Classic Red Sangria
When we moved awhile back, we left behind a favorite restaurant – a small, local, mostly Italian eatery. We’d split a dreamy brick-oven quattro formaggi pizza – the perfect size for the two of us – and, buoyed by the fact that we were saving so much money on our simple shared dinner, we’d often splurge on a drink or two as well. My favorite? Their classic red sangria.
Ruby red, earthy, fruity but not too sweet. Most memorably, it was clearly spiced with something I couldn’t quite put my finger on. Cloves? Allspice? Cinnamon? Maybe. I decided to start fishing for the recipe – or at least try to score a few hints – but man. They were seriously tight-lipped about their sangria.
I played dumb with a new waiter, pointing at the menu and asking, “Hmm. This sangria looks good. What’s in it?” I got some sort of generic answer. “Red wine. And … stuff.” I asked a waitperson who knew us well, but she was loyal to the restaurant. She offered just about the same amount of info – that is, nada. When a friend’s son began working there as a dishwasher, I thought maybe I finally had an in. A few weeks later, he reported back with something along the lines of the fact that the owner was indeed very secretive about his sangria recipe. No info.
I’ve spent much of the last couple of years on a white sangria tear, but recently, I’ve returned to red. Good old classic red sangria, to be exact. The stuff that sold me on sangria to begin with, many years ago.
Please note: I’m not a sangria expert or anything – I’m not Spanish and I’ve never even been to Spain – yet! But I am a serious sangria fangirl. An enthusiastic one. Based on what I do know, the elements of a classic red sangria are citrus (usually orange or lemon), maybe some apples, a fruity (but not too sweet) red wine, some sugar, and possibly some brandy or other liqueur. Simple, delicious.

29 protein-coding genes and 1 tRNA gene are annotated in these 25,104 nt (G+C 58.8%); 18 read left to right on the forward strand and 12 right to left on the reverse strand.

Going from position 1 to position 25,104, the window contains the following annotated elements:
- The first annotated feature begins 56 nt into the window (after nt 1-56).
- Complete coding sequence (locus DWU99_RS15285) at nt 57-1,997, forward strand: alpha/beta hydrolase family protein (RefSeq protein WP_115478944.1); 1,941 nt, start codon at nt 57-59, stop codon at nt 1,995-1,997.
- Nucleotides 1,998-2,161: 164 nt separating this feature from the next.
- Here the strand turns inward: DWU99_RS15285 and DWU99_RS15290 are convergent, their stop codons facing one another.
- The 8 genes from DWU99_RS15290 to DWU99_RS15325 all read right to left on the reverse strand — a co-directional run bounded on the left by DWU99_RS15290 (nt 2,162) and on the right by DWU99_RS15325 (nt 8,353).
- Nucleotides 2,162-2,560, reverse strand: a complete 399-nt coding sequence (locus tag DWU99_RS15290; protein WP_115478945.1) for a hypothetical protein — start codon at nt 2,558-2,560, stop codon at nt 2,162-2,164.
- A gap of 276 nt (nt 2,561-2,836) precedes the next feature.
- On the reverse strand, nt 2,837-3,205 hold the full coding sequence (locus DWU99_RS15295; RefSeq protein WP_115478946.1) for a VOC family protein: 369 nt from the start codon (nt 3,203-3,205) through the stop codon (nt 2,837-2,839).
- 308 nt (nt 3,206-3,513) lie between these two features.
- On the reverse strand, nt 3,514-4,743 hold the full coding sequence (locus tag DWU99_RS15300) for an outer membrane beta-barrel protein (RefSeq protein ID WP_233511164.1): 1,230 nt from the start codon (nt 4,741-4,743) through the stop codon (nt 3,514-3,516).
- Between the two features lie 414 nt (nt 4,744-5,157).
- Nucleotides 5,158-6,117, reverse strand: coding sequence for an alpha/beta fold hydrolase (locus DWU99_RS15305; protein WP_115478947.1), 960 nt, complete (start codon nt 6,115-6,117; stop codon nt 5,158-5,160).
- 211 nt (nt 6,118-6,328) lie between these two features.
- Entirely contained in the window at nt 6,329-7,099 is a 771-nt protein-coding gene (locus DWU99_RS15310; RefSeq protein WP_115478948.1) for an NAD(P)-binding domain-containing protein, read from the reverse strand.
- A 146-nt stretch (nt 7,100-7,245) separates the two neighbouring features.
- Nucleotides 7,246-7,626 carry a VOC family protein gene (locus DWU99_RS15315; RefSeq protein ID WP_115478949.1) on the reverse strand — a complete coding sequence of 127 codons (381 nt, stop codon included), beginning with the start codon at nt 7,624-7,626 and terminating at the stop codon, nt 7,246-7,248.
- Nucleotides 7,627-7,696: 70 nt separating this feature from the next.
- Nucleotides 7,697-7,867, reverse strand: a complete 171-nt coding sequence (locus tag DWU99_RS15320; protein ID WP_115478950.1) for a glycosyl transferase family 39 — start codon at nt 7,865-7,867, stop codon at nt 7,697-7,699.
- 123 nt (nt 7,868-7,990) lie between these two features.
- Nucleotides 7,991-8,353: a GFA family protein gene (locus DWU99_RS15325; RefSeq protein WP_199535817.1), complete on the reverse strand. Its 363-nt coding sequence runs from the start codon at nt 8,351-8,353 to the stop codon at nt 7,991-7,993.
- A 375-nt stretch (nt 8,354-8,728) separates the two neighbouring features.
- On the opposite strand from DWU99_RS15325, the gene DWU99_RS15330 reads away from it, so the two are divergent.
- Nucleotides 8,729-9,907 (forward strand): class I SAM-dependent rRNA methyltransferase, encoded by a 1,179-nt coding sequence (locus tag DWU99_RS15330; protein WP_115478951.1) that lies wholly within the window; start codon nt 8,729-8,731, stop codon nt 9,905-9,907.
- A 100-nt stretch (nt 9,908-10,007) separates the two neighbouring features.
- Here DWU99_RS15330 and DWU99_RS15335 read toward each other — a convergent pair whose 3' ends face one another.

For this recipe, I ventured a tiny bit from the classic formula by skipping the sugar (I like to make up for it by adding ginger beer – plenty sweet – right before drinking) and – my secret weapon and I now suspect also the restaurant owner’s – a spoonful of allspice. The allspice adds a wonderful warm, spicy, and seasonal note along with the orange and apples, making for a glorious overall sangria indeed.
When I took my first sip, I practically did a fist pump. Or maybe I actually did – no “practically” about it. This stuff was very, very close to my restaurant fave. But I’m not going to keep my recipe a secret!
Classic Red Sangria
A simple (but potent!) red wine sangria with apples, oranges, allspice, and brandy. A splash of zesty ginger beer tops it off. Beware, this goes fast!
- 1 (750-ml) bottle red wine – I prefer something on the drier side*
- 1 cup orange juice
- 1 large or 2 small apples, cored and cut into chunks
- 1 medium navel orange, sliced
- 1 cup red grapes (optional)
- 1 teaspoon whole allspice
- 3/4 cup brandy
- 1/2 cup Triple Sec
- 2 (12-ounce) bottles ginger beer**
To a large pitcher, add all ingredients except for the ginger beer. Seal or cover tightly and refrigerate for at least 4 hours or up to 10 hours. Scoop out a few pieces of fruit and add it to your glass, picking out the allspice if you prefer. Pour the sangria into the glass to about 3/4 full. Top off with ginger beer and stir gently to mix. And now the best part: serve and drink!
* I’ve been using a red meritage blend for this recipe, but Sangiovese is another great choice for red wine sangria.
** A nice, zesty ginger beer is my favorite. Ginger ale or lemon-lime soda will also work. I also like sparkling water but the result is definitely less sweet. If you like a less-sweet sangria, this is the option for you, or you can start with a sweeter wine, or even add a little simple syrup to adjust the sweetness to your liking right before serving.
Products Featured in this Recipe:
This post may contain affiliate links, which means if you click on a link and make a purchase, I may receive a portion of the proceeds. More about this here.